Paul Robeson, Othello (The Theatre Guild, 1943). Typed document, entitled “Robeson’s Contract”: three-page contractual understanding to produce Shakespeare’s Othello; signed and annotated by both Robeson and Lawrence Langner, January 26, 1943.
During the summer of 1930, fifteen years after his first high school attempt at playing Othello, Robeson burst upon the English stage. While the historic but reserved performances brought international recognition, Robeson’s dream of starring in an American production was thwarted for more than a decade, stage director Margaret Webster conjectured in Our Time, “because an American audience would never come to see a black man play a love-scene with a white woman.” Nevertheless, the Phi Beta Kappa scholar persisted to study – telling a Daily Express reporter that the Shakespearean tragedy released “all sense of limitation, and all racial prejudice. In a word, Othello has made me free.”
In the early 1940s, Robeson and Webster decided to test the waters together. A veteran cast was assembled (with the crucial roles of Desdemona and Iago assigned to Uta Hagen and Jose Ferrer; Webster herself played Emilia), and tryouts were scheduled in Cambridge and Princeton (Robeson’s birthplace). During August 1942, the racially mixed company gave laudatory performances at the Brattle and McCarter Theatres. Producers expressed interest. The Theatre Guild’s provident founder, Lawrence Langer, Robeson’s friend since the early 1920s, agreed to assume financial control of the show. Contracts were drawn up for Robeson, Webster (director), and Haggott (manager-technical advisor). Playwright Eugene O’Neill’s versatile colleague, Robert Edmund Jones, was recruited to design sets and costumes.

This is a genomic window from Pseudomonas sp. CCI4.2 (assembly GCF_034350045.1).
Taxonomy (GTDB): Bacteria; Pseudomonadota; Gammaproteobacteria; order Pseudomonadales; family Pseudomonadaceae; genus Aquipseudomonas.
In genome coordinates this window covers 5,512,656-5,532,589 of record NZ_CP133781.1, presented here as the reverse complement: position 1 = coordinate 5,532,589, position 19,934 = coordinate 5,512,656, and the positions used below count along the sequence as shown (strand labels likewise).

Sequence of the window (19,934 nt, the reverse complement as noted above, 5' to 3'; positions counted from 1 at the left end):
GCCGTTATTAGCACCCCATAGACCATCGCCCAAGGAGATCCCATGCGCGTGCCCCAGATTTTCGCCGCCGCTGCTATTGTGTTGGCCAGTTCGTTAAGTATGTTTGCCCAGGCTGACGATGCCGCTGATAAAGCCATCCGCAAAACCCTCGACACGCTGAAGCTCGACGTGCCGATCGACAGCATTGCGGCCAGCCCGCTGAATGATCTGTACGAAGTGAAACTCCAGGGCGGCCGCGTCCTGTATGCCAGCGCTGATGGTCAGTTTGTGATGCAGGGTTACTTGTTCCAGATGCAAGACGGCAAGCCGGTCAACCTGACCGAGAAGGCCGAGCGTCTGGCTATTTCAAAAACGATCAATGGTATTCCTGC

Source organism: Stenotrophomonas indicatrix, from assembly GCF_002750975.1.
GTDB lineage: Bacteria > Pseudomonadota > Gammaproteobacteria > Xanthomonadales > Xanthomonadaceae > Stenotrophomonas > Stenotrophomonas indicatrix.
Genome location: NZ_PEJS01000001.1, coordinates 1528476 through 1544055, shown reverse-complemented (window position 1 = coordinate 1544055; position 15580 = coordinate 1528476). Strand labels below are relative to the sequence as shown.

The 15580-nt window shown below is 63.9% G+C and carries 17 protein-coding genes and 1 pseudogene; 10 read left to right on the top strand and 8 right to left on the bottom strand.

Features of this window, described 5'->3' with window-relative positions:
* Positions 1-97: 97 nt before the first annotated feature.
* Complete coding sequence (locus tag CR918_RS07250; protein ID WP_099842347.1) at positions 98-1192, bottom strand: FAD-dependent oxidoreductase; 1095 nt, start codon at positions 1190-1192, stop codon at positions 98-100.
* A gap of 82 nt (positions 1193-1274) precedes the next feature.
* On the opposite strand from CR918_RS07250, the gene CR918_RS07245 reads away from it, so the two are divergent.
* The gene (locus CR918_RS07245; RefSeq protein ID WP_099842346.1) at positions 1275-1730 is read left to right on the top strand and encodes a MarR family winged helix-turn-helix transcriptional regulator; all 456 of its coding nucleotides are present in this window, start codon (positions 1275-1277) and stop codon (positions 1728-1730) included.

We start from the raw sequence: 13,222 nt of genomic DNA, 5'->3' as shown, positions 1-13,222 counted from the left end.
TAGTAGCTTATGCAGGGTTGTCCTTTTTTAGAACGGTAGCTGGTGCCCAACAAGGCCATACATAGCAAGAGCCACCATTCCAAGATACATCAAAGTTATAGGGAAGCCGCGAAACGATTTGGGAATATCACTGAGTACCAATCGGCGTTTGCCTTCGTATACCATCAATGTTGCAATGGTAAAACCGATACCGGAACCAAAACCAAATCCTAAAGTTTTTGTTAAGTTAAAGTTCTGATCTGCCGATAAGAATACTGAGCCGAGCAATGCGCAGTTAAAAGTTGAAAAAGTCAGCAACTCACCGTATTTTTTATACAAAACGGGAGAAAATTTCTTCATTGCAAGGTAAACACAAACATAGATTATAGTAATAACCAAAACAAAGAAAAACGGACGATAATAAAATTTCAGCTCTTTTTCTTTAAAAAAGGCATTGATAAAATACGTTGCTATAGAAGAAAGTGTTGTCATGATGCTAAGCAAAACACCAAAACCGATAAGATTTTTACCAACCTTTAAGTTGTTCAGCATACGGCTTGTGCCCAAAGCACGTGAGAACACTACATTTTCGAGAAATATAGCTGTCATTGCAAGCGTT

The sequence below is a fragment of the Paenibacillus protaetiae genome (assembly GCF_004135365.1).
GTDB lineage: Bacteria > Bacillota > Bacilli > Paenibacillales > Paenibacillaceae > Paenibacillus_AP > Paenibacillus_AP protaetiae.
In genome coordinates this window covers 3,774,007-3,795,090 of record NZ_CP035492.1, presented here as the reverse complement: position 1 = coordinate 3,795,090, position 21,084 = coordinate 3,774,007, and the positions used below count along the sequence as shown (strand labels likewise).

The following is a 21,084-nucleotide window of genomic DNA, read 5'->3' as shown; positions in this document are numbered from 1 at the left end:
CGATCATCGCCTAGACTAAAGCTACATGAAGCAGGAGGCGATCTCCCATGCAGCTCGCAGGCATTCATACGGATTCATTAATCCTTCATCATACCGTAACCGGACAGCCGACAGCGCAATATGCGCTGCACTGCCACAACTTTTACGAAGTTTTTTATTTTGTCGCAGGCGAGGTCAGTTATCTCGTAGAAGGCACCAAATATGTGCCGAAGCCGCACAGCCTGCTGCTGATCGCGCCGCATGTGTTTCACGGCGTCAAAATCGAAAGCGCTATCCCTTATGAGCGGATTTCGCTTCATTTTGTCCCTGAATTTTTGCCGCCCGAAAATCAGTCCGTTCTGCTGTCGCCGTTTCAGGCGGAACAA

Robeson’s contract, finalized on January 26, 1943, stipulated a weekly salary of $1500 (or ten percent of the weekly gross receipts, whichever was higher), with an added clause assuring no more than eight performances each week. According to the contractual arrangement, “all matters pertaining to artistic aspects of the production shall be under the… control and supervision of Robeson, Webster, and Hagott, provided, however, that final selection of the cast and Robeson’s costumes shall be… with Robeson.” (On one occasion, when the Guild insisted on replacing Ferrer and Hagen, Robeson brandished this contract and threatened to quit the production unless the husband-and-wife team stayed on. The Guild conceded.)
“For the first time in the United States a Negro was playing one of the greatest parts ever written and the occasion was trying to prove something other than itself,” Webster recalled, when the play premiered at the Shubert Theatre on October 19, 1943. NAACP executive Walter White later told Langner that “the playing of a Moor by a Negro actor” (Robeson’s portrayal was “one of the most inspiring and perfectly balanced performances I have ever seen”), had raised the “hope that race prejudice is not as insurmountable an obstacle as it sometimes appears to be.”
Before Othello ended its Broadway run in the summer of 1944, the 46-year-old tragedian had harvested a plethora of awards, including that of the American Academy of Arts and Sciences. The record-breaking 296 performances were the supreme moment of Robeson’s artistic career and, in Webster’s words, a “landmark of American social consciousness.” Decades after Othello riveted Broadway, poet Robert Hayden paid homage to Robeson: “Call him deluded, say that he was dupe and by half-truths betrayed. I speak him fair in death, remembering the power of his compassionate art. All else fades.” A cornerstone piece of African Americana.